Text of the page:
address of the recipient and the secret keys have to be generated
from a master secret in the RTRN address block. The header is
otherwise encoded in the same way.
The Payload of messages:
The payload of a Type III remailer message has a fixed length of 32 kb
- 2*16*128 bytes = 28kb. Some information needs to be contained at the
beginning so that it can be redirected to the appropriate module:
Size: 2 bytes
Module: 4 bytes
We should denote a payload as P.
Constructing whole messages
Given two headers and a payload one can construct a whole
message. The first header (main) must always contain a last sub header
with the flag SWAP on. The second header should contain as the last
sub header the RTRN or END flag.
Input: H1 (header containing keys H1K_1 .. H1K_N)
and H2 (if of type END then also H2K_1 .. H2K_N)
Output: M (the message)
// Phase 1
if (H2 is Type END)
for i = N .. 0
P = BEAR(HASH(H2K_i, ``PAYLOAD ENCRYPT''),P)
// Phase 2
H2 = BEAR(HASH(P, ``HIDE HEADER''), H2)
for i = N .. 1
H2 = BEAR(HASH(H1K_i, ``HEADER ENCRYPT''),H2)
P = BEAR(HASH(H1K_i, ``PAYLOAD ENCRYPT''),P)
Processing of Messages
Messages are transfered from node to node using the custom Type III
transport protocol or email. A node with private key PK receiving
message M = (H1, H2, P) performs the following operations:
SHS(V, SK, D, F, A) = RSA_OAEP_Decrypt(PK,H1[0:128]);
If there is any problem with the OAEP padding discard the message.
Check that D = H(H1[128:15*128]);
H1 = H1[128:15*128] | PRNG(HASH(SK, ``RANDOM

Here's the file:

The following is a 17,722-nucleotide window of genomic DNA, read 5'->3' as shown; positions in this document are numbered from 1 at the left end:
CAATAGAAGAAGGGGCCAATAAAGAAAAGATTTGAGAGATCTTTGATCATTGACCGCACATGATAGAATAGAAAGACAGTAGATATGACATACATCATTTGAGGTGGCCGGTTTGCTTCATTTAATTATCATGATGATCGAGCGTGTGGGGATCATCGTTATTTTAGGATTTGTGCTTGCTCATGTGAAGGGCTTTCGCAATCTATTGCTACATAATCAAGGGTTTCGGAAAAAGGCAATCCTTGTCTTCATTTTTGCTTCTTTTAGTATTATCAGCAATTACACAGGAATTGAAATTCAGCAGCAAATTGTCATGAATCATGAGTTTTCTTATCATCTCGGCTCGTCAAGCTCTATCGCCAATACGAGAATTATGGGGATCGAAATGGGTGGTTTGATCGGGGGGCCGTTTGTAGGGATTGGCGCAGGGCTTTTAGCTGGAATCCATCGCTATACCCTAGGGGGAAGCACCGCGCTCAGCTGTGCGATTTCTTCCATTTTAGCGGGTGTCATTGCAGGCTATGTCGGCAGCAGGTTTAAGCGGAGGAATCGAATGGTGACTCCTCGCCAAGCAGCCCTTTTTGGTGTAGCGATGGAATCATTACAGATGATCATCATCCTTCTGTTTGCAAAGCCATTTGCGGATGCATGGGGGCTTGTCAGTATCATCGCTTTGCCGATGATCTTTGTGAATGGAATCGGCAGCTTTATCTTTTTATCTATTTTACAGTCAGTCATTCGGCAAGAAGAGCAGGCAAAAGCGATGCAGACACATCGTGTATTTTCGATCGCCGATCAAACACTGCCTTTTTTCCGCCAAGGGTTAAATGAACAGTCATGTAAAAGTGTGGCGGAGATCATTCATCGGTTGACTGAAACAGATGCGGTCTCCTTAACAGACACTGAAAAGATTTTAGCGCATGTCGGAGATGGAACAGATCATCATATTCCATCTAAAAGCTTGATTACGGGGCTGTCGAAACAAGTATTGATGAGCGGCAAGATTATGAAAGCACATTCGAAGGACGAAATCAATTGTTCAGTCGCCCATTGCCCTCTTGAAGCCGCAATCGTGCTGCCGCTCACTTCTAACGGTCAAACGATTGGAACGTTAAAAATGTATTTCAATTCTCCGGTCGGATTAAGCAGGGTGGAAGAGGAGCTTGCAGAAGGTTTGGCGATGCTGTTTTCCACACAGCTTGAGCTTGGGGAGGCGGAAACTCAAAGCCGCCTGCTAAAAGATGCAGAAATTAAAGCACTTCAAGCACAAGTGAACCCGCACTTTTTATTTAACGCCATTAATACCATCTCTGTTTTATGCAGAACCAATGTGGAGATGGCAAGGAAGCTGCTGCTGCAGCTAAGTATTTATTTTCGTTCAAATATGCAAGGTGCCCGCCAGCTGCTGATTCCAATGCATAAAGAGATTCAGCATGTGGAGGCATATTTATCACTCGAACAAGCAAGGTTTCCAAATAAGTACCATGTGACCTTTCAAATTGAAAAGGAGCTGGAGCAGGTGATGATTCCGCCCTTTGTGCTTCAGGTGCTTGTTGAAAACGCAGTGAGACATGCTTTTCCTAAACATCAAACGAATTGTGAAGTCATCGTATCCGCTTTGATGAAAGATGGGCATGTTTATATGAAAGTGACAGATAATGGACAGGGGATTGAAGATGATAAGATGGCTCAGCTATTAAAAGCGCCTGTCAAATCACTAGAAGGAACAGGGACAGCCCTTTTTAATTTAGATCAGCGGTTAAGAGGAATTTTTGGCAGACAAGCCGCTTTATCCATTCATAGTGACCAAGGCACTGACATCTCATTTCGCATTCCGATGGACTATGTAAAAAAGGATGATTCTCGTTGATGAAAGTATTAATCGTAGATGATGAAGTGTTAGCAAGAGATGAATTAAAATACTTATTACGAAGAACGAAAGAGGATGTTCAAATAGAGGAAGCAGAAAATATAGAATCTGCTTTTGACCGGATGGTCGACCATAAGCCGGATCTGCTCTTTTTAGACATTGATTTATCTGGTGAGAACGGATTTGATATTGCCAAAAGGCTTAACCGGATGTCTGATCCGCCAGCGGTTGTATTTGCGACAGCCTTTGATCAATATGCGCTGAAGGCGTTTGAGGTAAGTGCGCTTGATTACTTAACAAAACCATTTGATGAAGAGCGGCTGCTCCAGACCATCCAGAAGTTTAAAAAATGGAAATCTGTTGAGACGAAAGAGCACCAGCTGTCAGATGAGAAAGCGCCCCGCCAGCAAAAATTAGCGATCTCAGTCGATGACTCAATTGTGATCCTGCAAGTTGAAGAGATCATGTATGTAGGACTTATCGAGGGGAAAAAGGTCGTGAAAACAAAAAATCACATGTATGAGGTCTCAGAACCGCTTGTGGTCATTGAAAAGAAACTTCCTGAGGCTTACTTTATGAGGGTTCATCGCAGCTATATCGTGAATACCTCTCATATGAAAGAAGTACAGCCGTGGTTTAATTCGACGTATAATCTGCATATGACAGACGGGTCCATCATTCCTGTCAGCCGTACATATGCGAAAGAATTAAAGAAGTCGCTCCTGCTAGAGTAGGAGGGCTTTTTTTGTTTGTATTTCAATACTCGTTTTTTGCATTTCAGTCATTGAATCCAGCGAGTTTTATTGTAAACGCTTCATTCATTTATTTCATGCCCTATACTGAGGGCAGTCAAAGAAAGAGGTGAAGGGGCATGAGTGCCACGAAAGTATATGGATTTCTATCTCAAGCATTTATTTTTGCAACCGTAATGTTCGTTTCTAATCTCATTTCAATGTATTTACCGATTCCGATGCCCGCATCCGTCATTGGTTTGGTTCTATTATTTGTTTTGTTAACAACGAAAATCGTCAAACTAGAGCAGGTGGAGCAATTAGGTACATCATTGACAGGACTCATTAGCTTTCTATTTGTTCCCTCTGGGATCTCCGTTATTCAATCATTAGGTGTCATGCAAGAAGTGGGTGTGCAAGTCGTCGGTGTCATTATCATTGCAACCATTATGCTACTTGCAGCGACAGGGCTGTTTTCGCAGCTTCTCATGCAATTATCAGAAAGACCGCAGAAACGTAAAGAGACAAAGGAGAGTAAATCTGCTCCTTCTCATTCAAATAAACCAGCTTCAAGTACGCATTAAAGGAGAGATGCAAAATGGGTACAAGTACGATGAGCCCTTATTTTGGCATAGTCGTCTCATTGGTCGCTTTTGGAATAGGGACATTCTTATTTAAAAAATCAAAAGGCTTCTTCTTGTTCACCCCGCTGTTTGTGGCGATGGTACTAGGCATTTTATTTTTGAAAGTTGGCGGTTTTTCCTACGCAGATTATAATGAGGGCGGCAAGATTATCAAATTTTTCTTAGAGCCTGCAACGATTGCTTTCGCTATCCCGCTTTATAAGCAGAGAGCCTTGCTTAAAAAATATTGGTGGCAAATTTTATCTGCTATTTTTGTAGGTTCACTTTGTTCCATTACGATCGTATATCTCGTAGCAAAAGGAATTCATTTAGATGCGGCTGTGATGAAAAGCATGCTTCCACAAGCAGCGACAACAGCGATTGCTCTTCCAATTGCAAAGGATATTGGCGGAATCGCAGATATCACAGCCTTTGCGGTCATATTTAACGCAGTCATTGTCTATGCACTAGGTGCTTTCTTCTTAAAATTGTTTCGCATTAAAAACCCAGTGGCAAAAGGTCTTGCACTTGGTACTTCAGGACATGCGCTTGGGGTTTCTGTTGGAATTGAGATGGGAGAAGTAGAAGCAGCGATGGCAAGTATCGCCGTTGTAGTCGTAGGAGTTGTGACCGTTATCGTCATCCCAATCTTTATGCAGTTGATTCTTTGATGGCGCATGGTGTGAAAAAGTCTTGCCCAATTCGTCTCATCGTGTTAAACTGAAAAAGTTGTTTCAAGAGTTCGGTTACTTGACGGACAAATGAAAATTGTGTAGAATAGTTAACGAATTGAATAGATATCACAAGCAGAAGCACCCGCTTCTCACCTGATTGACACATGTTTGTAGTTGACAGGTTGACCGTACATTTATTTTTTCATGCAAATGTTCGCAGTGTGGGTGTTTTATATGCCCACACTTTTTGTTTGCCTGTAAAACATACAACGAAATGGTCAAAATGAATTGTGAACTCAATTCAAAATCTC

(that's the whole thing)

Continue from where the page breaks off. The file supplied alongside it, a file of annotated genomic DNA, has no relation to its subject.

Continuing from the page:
H1 = H1 XOR PRNG(HASH(SK, ``HEADER SECRET KEY''), Len(H1));
H2 = BEAR(HASH(SK, ``HEADER ENCRYPT''),H2);
P = BEAR(HASH(SK, ``PAYLOAD ENCRYPT''),P);
if SWAP is set in F:
H2 = BEAR(HASH(P, ``HIDE HEADER''), H2)
Swap H1 and H2;
if END is set in F:
Give (A, H(SK,``APPLICATION KEY''), (H1, H2, P)) to
Put (H1, H2, P) in queue to be sent to A.
Single Use Reply Block exchange formats
[It should contain, use-by date, first hop address,
SURB block, public key, etc.
We can also have a short hand notation for SURBS that only
use part of the header. One only needs to specify the
blocks containing the SURB and a key to pad the junk]
Email Transport exchange format
[Need to specify how we are going to wrap the message
as an email. This is only intended for SURB use and
we should think more carefully about providing a
general SMTP/IMAP service.
There is a need to provide enough information to be
able to block the service, for the recipient and to
filter out messages arriving from the mix network.]
Type III remailer forward secure protocol
[cut + paste from other document]
A special channel should be established between mixes that provides
forward secrecy making it impossible to recognize or decrypt any